I suppose it's not particularly surprising for me to reveal that when I was a little girl, I loved school. I adored all the activities and lessons and lovely blank workbook pages to be filled in. I loved the art projects, music classes, and square-dancing sessions, not to mention:
the giant wall of windows in each classroom that filled the space with light reflected off the blanket of Michigan snow,
the delicious challenge of keeping my desk in order,
even the tedious task of lining up by the door (and always pulling up my knee socks) whenever our schedule called us out of the room.
During my earliest years, one teacher has always stood out in my mind as special. Miss Russell. She taught at our school just one year - I believe it was her first year out of college. After Christmas vacation, she came back with a diamond ring on her finger, told us excitedly that after her fiance graduated from law school in June, they would be married, and then after the school year ended, she disappeared. I always supposed he whisked her off to a location more exotic that our small town, but I never had any idea what happened.
Until last November, that is, when I mounted a thorough stalking campaign and pinpointed my former teacher's current location. Apparently, she'd moved to a New York City suburb, raised two children - a boy and a girl - who were now in their forties, and after a long teaching career, was happily retired with her husband. Thankfully, her daughter works in a social media-driven industry, so I quickly tracked her down on Facebook to introduce myself and hopefully get contact information for her mom.
My beloved teacher.
I heard nothing back.
Alas. I supposed my message drifted off into a hidden inbox, where it would collect dust for years to come. Certainly, I was disappointed but at peace. I'd done everything possible to find my teacher, and if her daughter didn't reply to my message, there was nothing I could do.
So imagine my surprise last week when pop! into my phone came a happy response and an email for my teacher.
Now I was thrilled, but suddenly found myself overwhelmed by the idea of composing a message to her. How can I possibly untangle the decades of sentimental recollections and explain just what this person meant to tiny little me?
I was tempted to give up. But whenever I entertained that thought, I remembered the absolutely lovely message we got from one of my mom's former students - and honestly, probably her all-time favorite - after she had passed away. As much as I appreciated his email, I also felt sad that my mom never got the opportunity to hear those affirming words herself. I wish Chip had written to my mom before she died, and I was not going to deny my sweet teacher a similar experience.
So I wrote to her tonight. I felt strangely nervous, stumbling around to find words even close to the feelings I wanted to express, writing and deleting and re-writing over and over which is usually not my style. It occurred to me that I wanted my message to be perfect, and of course, there is no such thing as perfect. I finished it quickly and hit "Send" before I could second guess myself any further.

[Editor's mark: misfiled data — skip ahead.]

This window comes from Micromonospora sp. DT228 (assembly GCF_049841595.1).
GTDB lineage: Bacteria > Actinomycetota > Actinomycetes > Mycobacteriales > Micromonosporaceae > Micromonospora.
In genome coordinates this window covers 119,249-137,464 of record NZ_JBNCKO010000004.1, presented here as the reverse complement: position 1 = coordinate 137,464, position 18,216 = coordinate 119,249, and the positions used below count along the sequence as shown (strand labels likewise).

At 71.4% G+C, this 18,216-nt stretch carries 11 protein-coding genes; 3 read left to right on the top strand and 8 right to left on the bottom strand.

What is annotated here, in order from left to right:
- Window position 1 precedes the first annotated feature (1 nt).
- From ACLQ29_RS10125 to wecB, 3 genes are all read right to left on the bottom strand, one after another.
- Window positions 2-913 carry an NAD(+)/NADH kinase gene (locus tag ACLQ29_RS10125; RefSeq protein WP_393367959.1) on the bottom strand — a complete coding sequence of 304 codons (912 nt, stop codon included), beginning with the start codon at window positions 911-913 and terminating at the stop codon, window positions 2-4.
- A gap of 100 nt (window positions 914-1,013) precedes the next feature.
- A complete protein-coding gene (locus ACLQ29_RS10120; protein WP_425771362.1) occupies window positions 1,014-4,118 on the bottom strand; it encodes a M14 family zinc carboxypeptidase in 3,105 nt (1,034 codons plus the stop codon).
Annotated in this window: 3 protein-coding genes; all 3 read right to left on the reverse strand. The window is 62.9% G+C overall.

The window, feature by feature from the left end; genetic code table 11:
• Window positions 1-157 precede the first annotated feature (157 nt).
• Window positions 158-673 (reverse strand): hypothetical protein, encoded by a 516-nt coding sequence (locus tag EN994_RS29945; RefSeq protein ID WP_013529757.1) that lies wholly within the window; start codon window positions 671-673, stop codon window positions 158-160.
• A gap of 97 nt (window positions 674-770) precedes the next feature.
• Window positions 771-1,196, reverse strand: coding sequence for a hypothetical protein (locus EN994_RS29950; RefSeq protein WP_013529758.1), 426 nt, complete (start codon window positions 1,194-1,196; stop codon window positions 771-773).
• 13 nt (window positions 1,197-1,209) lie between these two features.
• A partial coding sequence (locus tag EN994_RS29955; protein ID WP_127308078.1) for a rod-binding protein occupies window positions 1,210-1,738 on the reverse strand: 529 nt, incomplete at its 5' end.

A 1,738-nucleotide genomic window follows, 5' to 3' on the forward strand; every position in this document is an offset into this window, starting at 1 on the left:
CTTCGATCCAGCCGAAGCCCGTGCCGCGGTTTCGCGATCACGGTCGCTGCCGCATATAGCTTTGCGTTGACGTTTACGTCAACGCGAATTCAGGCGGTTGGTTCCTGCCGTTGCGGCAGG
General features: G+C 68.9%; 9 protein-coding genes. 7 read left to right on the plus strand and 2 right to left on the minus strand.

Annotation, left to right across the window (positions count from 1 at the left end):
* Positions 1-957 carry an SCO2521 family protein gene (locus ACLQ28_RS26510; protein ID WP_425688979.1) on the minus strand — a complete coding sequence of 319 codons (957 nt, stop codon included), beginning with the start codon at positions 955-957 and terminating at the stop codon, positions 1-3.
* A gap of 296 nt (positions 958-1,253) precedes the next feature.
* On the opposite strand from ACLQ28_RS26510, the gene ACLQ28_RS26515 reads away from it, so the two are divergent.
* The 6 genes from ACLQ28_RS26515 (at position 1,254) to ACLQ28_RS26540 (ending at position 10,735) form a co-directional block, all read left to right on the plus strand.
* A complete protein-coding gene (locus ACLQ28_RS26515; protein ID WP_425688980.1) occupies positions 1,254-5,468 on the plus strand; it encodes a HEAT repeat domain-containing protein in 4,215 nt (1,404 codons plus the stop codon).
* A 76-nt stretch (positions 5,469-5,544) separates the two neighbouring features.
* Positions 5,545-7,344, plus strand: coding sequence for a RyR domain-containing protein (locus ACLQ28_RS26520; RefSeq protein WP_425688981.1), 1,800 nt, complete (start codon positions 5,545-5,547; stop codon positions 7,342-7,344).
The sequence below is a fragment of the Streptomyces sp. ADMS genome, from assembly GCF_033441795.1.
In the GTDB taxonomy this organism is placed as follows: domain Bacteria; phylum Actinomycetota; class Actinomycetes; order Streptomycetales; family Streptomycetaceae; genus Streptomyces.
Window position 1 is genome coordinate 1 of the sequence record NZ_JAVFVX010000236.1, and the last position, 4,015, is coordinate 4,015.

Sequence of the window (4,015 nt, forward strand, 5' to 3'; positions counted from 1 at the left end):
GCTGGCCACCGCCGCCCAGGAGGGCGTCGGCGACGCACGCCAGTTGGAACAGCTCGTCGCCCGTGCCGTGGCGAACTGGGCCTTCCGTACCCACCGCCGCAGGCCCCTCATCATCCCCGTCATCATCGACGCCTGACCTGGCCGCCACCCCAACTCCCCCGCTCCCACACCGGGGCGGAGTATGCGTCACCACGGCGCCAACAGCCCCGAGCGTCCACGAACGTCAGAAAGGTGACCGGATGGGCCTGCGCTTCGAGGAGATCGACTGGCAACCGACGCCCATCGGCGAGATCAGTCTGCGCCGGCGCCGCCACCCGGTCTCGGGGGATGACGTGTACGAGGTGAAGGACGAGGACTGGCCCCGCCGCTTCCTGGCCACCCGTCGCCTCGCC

And this is what I sent. I sure hope she likes it.
* * * * *
I also sent my teacher this picture of me in third grade; I don't have a copy of second-grade me but I think I looked more or less the same.
Dear Miss Russell,
I suppose it's been a long time since you've been addressed in this way, but for the past fifty-five years, that is exactly how I've thought of you, ever since I was in your second grade class. The school year was 1965-66, the location was West Elementary in Brighton, Michigan, and the memories of that year in particular are precious to me.
I fondly remember your classroom as a gentle place of order and calm, often punctuated with clever and interesting ideas. I remember that you frequently had us rearrange our desks in creative ways, which always struck me as great fun, and I recall that for a few weeks, you had us tape a small piece of paper to our desktops, and record a tally of every single time we ever said "ain't" or "um" which, after all, are not proper words. Even though I saw you as an authoritative full-grown adult, I understood that you were quite young, as teachers go, and particularly beautiful. I remember when you told us that your full name was Mary Love Russell and I thought that was pure magic.I adored the quiet poetry that I always felt in your presence.
Looking back on these sweet memories from the perspective of my adulthood, I understand very well why I felt such a special comfort in your classroom. During that year in particular, my parents were going through a very troubled time in their marriage, and I carried a terrible burden of stress and tension. So it was a special gift for me to be able to let go of those worries and rest in the orderly comfort and solace of your classroom. To this day, I'm very grateful to you for making that peaceful space for me.
Plus, at the end of the first marking period, you wrote in the comment section of my report card, "A joy in the classroom." Those words made my mother unspeakably proud; and I've always been thankful that during that difficult time of her life, you gave her such a precious gift. Thank you for that.
Thank you, in fact, for everything. You were a wonderful teacher, a patient and enduringly positive influence in my life, and a lovely example of the kind of person I hoped to grow up to be.
Diane Whybra Streicher